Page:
Ban underlines need for concerted international effort to end bloodshed in Syria
“In fact, the actions – indeed, the inaction — of the international community seems to have encouraged the Syrian authorities in their brutal suppression of its citizens,” Mr. Ban said as he reported to the General Assembly on the implementation of its 16 February resolution on Syria.
That resolution strongly condemned the continued “widespread and systematic” human rights violations by the Syrian authorities and demanded that the Government immediately cease all violence and protect its people.
“Further militarization of the Syrian opposition is not the answer,” Mr. Ban told the Assembly.
“The international community must urgently find unity in pressing the Syrian authorities and all other parties to stop the violence. It must insist, with one voice, that the Syrian authorities give access to international humanitarian workers as an essential first step towards a peaceful solution,” he said.
The Secretary-General said that the newly-appointed Joint Special Envoy of the UN and the League of Arab States for Syria, Kofi Annan, will seek to end the violence and human rights violations, and promote a peaceful solution to the crisis.
Mr. Ban stressed the need to ensure that “there is only one track in the mediation process being undertaken by the international community. The way towards a peaceful solution of the Syrian crisis is difficult but clear,” he said.
“First, there should be an immediate end to the killings and violence. International relief workers must be allowed in. Second, there is a clear need for an inclusive political dialogue among all Syrian actors.
“The international community must align itself with the process led by the Joint Envoy. To succeed, he will need our full and undivided support. It is time for the international community to speak with one voice, loud and clear,” said Mr. Ban, adding that division could embolden the Syrian authorities “in their violent, dead-end path.”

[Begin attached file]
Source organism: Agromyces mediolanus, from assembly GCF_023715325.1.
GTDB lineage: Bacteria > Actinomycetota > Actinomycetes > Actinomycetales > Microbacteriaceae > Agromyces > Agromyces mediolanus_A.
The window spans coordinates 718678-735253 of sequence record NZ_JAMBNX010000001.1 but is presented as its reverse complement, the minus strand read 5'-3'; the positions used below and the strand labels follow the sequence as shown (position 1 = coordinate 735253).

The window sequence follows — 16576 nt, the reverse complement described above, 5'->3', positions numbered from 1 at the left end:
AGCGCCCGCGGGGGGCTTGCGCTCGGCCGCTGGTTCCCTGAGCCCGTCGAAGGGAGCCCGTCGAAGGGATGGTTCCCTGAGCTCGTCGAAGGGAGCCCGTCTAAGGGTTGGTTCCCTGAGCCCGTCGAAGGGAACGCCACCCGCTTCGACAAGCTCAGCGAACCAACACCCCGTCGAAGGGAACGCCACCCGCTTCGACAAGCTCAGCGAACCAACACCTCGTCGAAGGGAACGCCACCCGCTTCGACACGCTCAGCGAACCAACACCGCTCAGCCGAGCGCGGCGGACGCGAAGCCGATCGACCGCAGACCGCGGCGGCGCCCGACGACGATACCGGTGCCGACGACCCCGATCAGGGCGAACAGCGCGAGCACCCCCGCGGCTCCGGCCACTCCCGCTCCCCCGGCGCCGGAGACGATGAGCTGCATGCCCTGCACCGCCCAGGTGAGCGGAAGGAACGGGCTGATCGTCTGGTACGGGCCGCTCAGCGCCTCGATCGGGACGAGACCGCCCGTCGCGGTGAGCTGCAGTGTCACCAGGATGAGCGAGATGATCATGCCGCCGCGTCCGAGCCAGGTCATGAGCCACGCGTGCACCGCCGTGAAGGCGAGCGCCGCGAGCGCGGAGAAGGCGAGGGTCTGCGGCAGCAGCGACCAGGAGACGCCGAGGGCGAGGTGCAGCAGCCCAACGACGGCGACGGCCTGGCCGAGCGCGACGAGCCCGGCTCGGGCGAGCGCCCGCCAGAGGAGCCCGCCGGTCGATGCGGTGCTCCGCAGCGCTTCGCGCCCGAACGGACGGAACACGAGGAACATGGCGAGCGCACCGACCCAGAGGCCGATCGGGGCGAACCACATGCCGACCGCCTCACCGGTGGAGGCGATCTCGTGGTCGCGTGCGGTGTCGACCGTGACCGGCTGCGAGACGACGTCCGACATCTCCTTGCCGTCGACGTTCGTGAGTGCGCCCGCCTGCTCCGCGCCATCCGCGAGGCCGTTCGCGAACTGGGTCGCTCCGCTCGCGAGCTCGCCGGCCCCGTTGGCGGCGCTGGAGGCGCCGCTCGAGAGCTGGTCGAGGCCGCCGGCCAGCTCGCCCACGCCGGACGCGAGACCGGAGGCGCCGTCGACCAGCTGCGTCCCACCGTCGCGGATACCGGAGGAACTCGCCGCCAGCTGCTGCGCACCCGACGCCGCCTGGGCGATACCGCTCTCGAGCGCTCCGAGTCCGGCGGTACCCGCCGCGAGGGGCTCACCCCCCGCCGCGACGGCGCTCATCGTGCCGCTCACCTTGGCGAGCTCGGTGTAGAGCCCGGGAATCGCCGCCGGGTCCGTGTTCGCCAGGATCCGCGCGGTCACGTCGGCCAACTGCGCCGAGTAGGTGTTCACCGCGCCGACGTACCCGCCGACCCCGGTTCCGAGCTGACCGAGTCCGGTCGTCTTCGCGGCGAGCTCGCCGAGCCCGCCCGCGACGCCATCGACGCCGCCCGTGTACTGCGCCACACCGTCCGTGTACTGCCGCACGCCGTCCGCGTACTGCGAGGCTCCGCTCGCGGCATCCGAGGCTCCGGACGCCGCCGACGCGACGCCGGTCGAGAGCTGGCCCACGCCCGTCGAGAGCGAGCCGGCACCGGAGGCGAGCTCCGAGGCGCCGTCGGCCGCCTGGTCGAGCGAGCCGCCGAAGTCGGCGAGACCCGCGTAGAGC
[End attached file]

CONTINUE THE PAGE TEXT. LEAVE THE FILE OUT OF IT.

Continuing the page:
Continued violence, Mr. Ban emphasized, risks plunging Syria into full civil war and sectarian strife that could haunt the country for generations.
“The stakes are high, above all for the people of Syria – but also for the international community. We must act, urgently and in concert,” he said.
He pointed out that disproportionate use of force by Syrian authorities had driven what had been largely peaceful opposition forces to resort to take up arms in some cases. The opposition’s firepower, however, appeared to be minimal compared to the heavy weapons being used by the Syrian army, the Secretary-General said.
Ambassador Bashar Ja’afari of Syria repeated his country’s rejection of the General Assembly resolution, saying it did not meet “the minimum requirements of diplomatic activities in the United Nations.”
He said the Syrian Government was not consulted and the drafters of the resolution “openly turned a blind eye to Syria’s reforms and the criminal activities undertaken by armed terrorist groups.”
Mr. Ja’afari said the Syrian opposition has been invited to “participate in authentic national dialogue,” and urged the UN to provide help that is “based on the Charter.”
In a related development, the Office of the UN High Commissioner for Human Rights (OHCHR) voiced alarm today over reports from the Baba Amro district of the Syrian city of Homs after it was taken over by Government forces yesterday, including unconfirmed allegations of 17 summary executions.
“Although we are not, at this point, in a position to confirm any of those reports, we would like to remind the authorities of their responsibilities under international law,” OHCHR spokesperson Rupert Colville told reporters in Geneva.
He warned against reprisals, summary executions, torture and arbitrary detention. “The rights of those who are detained must be respected. Enough crimes have already been committed in Syria over the past year. We urge the authorities to take immediate steps to ensure no more are committed now that they have taken control of Baba Amro,” Mr. Colville added.